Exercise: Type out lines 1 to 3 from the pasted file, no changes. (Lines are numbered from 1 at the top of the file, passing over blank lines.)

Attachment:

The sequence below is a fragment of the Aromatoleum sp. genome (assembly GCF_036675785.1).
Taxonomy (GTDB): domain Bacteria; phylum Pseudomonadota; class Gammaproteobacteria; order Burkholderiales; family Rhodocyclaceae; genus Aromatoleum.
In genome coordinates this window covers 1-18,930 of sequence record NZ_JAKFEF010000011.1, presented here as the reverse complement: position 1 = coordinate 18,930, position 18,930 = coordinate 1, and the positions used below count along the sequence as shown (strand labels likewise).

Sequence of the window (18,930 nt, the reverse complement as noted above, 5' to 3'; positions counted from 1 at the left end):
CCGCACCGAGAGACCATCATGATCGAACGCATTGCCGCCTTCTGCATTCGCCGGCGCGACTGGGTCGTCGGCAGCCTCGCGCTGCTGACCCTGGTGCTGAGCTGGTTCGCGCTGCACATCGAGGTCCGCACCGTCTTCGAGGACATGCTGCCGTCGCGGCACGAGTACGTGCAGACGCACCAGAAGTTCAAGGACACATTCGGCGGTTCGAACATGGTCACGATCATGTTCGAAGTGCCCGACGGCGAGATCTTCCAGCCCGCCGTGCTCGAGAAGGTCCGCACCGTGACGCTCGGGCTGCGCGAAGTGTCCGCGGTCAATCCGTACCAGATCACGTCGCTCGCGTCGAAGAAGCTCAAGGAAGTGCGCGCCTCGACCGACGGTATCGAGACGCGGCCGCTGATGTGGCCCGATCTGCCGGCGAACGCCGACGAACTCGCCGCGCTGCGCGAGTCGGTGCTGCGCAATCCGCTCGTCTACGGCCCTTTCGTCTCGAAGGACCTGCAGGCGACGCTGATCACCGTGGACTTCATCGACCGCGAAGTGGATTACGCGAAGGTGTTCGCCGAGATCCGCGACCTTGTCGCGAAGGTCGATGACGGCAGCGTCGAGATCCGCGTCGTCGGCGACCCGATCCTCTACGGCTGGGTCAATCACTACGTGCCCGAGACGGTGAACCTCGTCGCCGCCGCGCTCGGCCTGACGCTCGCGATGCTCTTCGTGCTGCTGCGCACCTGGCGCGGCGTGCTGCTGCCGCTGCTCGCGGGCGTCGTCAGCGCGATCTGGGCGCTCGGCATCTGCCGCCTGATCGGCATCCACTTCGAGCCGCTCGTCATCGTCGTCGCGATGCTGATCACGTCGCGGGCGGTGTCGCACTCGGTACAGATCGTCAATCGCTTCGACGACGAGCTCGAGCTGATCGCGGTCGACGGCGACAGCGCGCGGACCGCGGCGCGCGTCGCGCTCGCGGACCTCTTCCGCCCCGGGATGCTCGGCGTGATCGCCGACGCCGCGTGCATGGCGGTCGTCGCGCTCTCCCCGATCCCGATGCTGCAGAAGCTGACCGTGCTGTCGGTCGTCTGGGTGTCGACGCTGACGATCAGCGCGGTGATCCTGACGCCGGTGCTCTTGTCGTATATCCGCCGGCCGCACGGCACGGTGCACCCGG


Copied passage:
The sequence below is a fragment of the Aromatoleum sp. genome (assembly GCF_036675785.1).
Taxonomy (GTDB): domain Bacteria; phylum Pseudomonadota; class Gammaproteobacteria; order Burkholderiales; family Rhodocyclaceae; genus Aromatoleum.
In genome coordinates this window covers 1-18,930 of sequence record NZ_JAKFEF010000011.1, presented here as the reverse complement: position 1 = coordinate 18,930, position 18,930 = coordinate 1, and the positions used below count along the sequence as shown (strand labels likewise).